In the Doghouse

Meaning: To be out of favor or in trouble with someone.

In a Sentence: Forgetting their anniversary left him in the doghouse for weeks.

A Picture is Worth a Thousand Words

Meaning: Used to say that a visual image can communicate more than written or spoken words.

In a Sentence: The impactful photograph told a story that words could never capture; truly, a picture is worth a thousand words.

A Dime a Dozen

Meaning: Common and easily found, can be replaced easily.

In a Sentence: With smartphones becoming more advanced, basic models have become a dime a dozen.

A Bird in the Hand is Worth Two in the Bush

Meaning: Something you have for certain now is of more value than something better you may get in the future.

In a Sentence: He chose to accept the job offer rather than wait for a potential, but uncertain, promotion elsewhere – a bird in the hand is worth two in the bush.

An Axe to Grind

Meaning: To have a personal or selfish motive, a hidden agenda.

In a Sentence: It was clear that the politician had an axe to grind when he brought up the controversial topic during the debate.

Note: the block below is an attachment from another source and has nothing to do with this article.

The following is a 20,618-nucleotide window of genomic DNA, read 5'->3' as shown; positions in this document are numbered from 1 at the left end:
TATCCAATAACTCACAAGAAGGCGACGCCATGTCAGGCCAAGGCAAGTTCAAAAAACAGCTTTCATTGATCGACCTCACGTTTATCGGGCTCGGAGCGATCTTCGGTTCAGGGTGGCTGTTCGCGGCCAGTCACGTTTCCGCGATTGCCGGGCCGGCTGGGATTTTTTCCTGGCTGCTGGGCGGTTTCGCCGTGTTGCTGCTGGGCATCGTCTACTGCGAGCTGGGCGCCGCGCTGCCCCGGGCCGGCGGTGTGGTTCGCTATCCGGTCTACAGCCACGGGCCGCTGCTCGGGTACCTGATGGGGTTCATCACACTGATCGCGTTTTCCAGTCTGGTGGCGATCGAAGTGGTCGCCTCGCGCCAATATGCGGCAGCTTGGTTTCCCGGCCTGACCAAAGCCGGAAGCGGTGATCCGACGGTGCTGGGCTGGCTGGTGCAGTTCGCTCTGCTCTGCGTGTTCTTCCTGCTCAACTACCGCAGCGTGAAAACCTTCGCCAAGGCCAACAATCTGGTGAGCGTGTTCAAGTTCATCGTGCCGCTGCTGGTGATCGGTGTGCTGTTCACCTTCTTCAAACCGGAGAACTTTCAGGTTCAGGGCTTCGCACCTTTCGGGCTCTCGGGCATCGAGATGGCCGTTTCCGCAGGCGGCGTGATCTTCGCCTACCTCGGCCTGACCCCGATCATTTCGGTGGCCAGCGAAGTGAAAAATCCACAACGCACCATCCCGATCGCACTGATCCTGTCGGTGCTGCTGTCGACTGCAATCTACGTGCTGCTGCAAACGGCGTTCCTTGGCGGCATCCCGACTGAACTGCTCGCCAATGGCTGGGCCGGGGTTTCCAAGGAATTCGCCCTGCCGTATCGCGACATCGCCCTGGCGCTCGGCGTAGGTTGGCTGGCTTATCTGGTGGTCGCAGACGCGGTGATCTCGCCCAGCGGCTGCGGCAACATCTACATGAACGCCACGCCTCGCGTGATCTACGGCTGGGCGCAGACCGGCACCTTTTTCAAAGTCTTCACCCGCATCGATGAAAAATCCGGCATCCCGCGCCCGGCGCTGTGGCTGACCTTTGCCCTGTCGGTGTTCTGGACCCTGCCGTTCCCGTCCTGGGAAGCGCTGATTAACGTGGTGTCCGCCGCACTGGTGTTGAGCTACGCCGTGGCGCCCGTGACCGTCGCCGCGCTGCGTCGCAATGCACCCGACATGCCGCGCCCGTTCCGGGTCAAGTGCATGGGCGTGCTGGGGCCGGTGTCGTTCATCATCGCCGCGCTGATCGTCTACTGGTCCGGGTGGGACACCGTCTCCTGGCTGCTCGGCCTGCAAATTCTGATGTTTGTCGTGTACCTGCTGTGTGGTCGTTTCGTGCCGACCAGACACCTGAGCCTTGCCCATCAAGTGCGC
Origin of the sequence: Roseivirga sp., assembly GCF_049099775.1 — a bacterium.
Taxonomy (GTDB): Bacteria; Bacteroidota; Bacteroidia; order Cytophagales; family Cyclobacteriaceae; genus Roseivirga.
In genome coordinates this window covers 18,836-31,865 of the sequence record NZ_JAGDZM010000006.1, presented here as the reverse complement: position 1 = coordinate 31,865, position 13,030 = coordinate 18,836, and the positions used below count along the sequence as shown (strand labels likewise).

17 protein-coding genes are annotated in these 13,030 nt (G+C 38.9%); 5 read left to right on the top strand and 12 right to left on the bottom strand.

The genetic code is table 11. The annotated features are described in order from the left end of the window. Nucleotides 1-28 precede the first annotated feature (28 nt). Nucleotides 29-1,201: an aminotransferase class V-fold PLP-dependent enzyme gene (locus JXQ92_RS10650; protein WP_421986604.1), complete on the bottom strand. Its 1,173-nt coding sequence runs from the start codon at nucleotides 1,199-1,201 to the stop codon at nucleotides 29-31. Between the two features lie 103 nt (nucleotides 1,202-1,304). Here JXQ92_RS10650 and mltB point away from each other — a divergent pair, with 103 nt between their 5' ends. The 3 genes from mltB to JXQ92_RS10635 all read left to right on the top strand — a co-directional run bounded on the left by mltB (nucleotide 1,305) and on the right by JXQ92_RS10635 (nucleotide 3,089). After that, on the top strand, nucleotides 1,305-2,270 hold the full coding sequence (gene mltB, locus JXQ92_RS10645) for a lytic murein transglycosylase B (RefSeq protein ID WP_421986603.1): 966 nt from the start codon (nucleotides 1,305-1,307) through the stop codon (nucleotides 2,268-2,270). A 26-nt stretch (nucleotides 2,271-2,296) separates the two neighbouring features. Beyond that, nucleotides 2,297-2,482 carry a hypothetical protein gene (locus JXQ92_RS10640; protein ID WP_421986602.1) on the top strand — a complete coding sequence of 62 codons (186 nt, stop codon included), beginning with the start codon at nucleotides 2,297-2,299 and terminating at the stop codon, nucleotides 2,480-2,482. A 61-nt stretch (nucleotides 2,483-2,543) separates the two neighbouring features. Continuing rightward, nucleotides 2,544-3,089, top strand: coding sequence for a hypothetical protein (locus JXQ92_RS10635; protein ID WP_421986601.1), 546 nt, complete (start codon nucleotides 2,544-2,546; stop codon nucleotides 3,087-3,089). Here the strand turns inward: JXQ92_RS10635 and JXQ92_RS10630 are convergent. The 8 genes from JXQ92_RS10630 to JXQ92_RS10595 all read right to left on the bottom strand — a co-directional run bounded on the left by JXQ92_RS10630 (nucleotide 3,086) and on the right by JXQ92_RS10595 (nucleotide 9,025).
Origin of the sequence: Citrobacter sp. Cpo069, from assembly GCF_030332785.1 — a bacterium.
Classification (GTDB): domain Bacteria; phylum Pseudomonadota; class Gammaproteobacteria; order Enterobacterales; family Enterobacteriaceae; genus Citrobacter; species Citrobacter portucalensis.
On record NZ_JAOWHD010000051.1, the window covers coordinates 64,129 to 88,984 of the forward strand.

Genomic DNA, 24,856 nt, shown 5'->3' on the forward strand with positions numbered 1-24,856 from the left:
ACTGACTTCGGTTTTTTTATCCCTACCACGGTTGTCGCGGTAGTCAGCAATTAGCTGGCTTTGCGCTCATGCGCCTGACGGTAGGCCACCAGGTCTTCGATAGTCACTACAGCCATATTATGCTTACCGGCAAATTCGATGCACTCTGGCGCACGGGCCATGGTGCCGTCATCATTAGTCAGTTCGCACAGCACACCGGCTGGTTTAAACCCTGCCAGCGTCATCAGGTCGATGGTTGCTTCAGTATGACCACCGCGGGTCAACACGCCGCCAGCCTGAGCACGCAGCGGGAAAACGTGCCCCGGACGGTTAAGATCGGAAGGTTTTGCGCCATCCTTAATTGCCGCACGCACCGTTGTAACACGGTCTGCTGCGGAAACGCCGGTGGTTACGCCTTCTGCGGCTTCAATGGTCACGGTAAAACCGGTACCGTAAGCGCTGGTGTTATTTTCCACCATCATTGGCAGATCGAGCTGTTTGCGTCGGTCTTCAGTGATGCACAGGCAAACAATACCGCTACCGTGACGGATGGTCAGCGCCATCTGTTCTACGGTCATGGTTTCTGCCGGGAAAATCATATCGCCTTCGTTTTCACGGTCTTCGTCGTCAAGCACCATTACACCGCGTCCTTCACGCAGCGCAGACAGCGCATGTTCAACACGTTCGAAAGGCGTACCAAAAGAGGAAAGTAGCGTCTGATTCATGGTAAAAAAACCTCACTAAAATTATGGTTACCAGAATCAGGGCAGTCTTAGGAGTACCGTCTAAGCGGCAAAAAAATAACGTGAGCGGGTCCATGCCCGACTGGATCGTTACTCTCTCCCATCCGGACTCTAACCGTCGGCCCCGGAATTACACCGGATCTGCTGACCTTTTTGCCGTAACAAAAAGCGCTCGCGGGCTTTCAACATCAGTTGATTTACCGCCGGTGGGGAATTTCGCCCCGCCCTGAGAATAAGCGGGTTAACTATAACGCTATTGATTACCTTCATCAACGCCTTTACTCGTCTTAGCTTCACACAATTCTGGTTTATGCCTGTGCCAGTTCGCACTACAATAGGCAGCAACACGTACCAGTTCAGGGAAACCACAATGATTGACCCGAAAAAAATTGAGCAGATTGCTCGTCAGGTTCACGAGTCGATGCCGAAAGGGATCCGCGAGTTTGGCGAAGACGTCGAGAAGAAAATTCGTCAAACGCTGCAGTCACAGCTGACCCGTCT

Throw in the Towel

Meaning: To give up or quit.

In a Sentence: After numerous failed attempts, she decided to throw in the towel and pursue a different career path.

Hit the Nail on the Head

Meaning: To do or say something exactly right or correct.

In a Sentence: Her analysis of the situation hit the nail on the head, addressing the core issue at hand.

A Drop in the Bucket

Meaning: An insignificant or small amount in relation to the whole.

In a Sentence: Donating a few dollars may seem like a drop in the bucket, but collectively, it can make a significant impact.

Head over Heels

Meaning: To be deeply in love or very enthusiastic about something.

In a Sentence: Ever since he got into photography, he’s been head over heels, capturing every moment with passion.

Raining Cats and Dogs

Meaning: To rain very hard.

In a Sentence: The sudden storm had everyone running for cover as it started raining cats and dogs.

Take with a Grain of Salt

Meaning: To view something with skepticism or to not fully believe it.

In a Sentence: Considering his tendency to exaggerate, I always take his stories with a grain of salt.

A Rough Road

Meaning: A difficult or challenging path or situation.